Source: SC Magazine
06 May 2019

By 2021, the world will be significantly digitized and connected. Competing in the digital marketplace will become increasingly difficult, as businesses develop new strategies which challenge existing regulatory frameworks and social norms, enabling threats to grow in speed and precision. Vulnerabilities in software and applications will be frequently disclosed online with ever-decreasing time to fix them.

Organizations will struggle when one or more of the big tech giants are broken up, plunging those reliant on their products and services into disarray. Organizations will rush to undertake overly ambitious digital transformations in a bid to stay relevant, leaving them less resilient and more vulnerable than ever.

Let’s take a quick look at a few of the threats on the horizon and what they mean for your organization:

Digital Vigilantes Weaponize Vulnerability Disclosure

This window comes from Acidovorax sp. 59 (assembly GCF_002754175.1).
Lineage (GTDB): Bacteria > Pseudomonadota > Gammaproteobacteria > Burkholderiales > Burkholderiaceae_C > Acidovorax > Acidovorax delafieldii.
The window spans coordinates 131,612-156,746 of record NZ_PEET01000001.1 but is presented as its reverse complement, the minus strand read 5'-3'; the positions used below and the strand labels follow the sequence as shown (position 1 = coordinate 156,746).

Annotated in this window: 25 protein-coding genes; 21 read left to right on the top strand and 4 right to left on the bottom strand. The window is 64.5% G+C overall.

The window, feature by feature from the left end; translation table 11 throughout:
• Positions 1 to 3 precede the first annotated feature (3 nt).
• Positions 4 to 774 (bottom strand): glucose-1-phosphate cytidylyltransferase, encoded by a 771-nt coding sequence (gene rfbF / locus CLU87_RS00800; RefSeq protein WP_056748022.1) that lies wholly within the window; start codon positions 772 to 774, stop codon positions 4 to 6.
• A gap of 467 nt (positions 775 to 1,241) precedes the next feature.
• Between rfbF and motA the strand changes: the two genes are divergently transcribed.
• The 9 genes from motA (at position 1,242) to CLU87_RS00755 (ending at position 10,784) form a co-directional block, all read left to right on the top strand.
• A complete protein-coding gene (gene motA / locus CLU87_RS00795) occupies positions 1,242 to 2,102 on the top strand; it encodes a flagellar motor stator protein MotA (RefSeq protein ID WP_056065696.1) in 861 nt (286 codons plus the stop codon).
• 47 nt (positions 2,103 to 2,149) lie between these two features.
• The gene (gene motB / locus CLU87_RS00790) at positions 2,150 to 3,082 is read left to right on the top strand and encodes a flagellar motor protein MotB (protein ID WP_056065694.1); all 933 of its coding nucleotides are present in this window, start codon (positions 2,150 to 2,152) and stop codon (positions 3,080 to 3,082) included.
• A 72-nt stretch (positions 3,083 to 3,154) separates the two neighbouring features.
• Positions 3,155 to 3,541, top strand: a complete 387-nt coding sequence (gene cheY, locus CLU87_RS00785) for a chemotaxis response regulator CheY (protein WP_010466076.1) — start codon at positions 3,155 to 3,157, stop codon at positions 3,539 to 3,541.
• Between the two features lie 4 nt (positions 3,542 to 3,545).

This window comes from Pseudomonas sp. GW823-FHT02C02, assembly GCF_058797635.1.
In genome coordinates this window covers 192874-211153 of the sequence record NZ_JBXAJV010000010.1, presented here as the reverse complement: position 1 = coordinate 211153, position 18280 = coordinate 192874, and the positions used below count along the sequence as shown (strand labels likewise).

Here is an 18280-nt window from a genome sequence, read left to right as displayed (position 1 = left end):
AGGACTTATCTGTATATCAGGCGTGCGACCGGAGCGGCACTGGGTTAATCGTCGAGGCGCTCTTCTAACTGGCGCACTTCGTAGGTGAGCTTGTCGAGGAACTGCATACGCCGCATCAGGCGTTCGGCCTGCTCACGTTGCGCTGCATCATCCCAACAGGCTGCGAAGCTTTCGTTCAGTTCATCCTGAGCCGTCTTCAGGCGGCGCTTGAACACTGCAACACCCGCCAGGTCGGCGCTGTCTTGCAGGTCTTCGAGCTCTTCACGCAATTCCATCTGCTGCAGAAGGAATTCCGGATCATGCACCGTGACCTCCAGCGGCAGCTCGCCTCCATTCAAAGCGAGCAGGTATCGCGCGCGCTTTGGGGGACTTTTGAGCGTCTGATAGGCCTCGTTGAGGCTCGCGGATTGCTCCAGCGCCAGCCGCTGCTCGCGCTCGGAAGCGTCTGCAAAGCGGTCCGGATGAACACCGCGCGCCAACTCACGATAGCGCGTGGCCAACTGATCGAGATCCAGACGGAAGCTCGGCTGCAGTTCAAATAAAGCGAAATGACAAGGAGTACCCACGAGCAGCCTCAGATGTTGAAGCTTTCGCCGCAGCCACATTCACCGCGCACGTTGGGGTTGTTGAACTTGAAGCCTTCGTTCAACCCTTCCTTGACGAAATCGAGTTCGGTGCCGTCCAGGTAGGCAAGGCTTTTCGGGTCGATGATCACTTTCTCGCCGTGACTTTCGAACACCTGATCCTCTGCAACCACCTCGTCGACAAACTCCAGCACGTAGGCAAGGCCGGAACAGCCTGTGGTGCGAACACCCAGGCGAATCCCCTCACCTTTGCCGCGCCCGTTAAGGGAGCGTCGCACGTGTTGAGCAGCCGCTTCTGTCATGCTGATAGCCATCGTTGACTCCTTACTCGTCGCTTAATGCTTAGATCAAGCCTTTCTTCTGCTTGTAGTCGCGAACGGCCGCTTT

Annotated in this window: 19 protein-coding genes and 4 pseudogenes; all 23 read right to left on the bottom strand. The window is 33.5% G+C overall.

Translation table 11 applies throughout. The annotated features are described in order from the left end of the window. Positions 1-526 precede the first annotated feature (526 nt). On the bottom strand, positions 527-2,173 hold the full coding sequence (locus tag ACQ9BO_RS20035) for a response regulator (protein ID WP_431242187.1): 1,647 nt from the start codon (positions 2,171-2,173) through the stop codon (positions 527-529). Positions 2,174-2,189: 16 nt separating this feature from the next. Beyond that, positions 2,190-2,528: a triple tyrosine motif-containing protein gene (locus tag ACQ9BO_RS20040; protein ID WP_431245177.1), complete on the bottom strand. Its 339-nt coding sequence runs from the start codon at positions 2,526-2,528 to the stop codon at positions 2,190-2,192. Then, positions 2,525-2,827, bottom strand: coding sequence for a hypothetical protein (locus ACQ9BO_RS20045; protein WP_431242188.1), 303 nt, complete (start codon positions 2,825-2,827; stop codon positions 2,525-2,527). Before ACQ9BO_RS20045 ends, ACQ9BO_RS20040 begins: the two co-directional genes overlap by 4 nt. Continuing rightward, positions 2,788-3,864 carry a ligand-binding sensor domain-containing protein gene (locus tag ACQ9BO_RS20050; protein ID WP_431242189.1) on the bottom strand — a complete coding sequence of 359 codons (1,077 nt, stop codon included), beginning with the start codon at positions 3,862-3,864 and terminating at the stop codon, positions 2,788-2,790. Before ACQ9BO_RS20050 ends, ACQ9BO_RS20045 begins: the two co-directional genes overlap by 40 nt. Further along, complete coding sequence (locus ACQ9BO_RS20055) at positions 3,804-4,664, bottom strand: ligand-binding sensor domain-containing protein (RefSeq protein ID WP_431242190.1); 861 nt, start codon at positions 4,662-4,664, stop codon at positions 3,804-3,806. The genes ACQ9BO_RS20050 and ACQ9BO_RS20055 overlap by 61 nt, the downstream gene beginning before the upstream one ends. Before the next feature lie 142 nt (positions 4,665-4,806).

Vulnerability disclosure will evolve from a predominantly altruistic endeavor to one that actively damages organizations. Attackers will search for, and publicly disclose, vulnerabilities to undercut competitors and destroy corporate reputations. Fraudsters will manipulate financial markets by releasing exploits at opportune moments. A lack of regulation will lead to a culture of digital vigilantism whereby vulnerability disclosure is weaponized for commercial advantage.

Organizations will be caught unaware as their vulnerabilities are disclosed at an accelerated pace, often without knowledge or consent. They will face unachievable timeframes to fix disclosed vulnerabilities, draining internal resources. The release of exploit code, the self-propagating nature of some malware and the interconnectivity of devices could see vulnerabilities exploited faster than ever before (accelerated by developments in AI) with major impacts to business.

Software providers and organizations that rely on their products will experience disruption from strategic vulnerability disclosure by rogue competitors, organized criminal groups and hacktivists. Given the global dependence on commercial software, the weaponization of vulnerabilities will have far-reaching consequences for businesses and their customers alike.

Dealing with zero-day vulnerabilities should be business as usual for organizations. However, as vulnerability disclosure becomes weaponized this will require re-evaluation of current approaches to patch management, threat intelligence and resilience.

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